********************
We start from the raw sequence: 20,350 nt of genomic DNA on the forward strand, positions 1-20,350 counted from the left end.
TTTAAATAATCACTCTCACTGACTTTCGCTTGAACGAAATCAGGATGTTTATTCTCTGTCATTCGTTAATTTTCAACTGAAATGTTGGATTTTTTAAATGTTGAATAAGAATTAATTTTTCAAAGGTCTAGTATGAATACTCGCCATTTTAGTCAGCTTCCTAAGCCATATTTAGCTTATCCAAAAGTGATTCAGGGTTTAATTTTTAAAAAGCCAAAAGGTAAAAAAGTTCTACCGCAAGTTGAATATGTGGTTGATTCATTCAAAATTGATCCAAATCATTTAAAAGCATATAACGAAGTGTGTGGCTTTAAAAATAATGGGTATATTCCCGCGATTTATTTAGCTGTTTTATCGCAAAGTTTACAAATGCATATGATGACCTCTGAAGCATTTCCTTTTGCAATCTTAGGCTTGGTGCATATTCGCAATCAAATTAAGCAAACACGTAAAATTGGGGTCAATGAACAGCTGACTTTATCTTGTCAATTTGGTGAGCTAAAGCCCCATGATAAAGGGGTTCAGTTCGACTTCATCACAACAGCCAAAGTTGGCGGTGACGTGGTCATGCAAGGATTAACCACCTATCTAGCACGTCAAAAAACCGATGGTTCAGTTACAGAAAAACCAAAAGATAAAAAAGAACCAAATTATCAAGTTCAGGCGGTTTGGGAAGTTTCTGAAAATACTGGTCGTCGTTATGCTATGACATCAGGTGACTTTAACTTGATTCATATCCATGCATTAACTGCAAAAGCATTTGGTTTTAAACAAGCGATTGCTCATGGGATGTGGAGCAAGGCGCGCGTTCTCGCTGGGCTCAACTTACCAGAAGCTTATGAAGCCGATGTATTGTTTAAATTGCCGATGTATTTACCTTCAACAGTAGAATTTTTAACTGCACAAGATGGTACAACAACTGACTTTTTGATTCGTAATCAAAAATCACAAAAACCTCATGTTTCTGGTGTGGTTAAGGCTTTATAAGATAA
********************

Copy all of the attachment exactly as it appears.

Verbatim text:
We start from the raw sequence: 20,350 nt of genomic DNA on the forward strand, positions 1-20,350 counted from the left end.
TTTAAATAATCACTCTCACTGACTTTCGCTTGAACGAAATCAGGATGTTTATTCTCTGTCATTCGTTAATTTTCAACTGAAATGTTGGATTTTTTAAATGTTGAATAAGAATTAATTTTTCAAAGGTCTAGTATGAATACTCGCCATTTTAGTCAGCTTCCTAAGCCATATTTAGCTTATCCAAAAGTGATTCAGGGTTTAATTTTTAAAAAGCCAAAAGGTAAAAAAGTTCTACCGCAAGTTGAATATGTGGTTGATTCATTCAAAATTGATCCAAATCATTTAAAAGCATATAACGAAGTGTGTGGCTTTAAAAATAATGGGTATATTCCCGCGATTTATTTAGCTGTTTTATCGCAAAGTTTACAAATGCATATGATGACCTCTGAAGCATTTCCTTTTGCAATCTTAGGCTTGGTGCATATTCGCAATCAAATTAAGCAAACACGTAAAATTGGGGTCAATGAACAGCTGACTTTATCTTGTCAATTTGGTGAGCTAAAGCCCCATGATAAAGGGGTTCAGTTCGACTTCATCACAACAGCCAAAGTTGGCGGTGACGTGGTCATGCAAGGATTAACCACCTATCTAGCACGTCAAAAAACCGATGGTTCAGTTACAGAAAAACCAAAAGATAAAAAAGAACCAAATTATCAAGTTCAGGCGGTTTGGGAAGTTTCTGAAAATACTGGTCGTCGTTATGCTATGACATCAGGTGACTTTAACTTGATTCATATCCATGCATTAACTGCAAAAGCATTTGGTTTTAAACAAGCGATTGCTCATGGGATGTGGAGCAAGGCGCGCGTTCTCGCTGGGCTCAACTTACCAGAAGCTTATGAAGCCGATGTATTGTTTAAATTGCCGATGTATTTACCTTCAACAGTAGAATTTTTAACTGCACAAGATGGTACAACAACTGACTTTTTGATTCGTAATCAAAAATCACAAAAACCTCATGTTTCTGGTGTGGTTAAGGCTTTATAAGATAA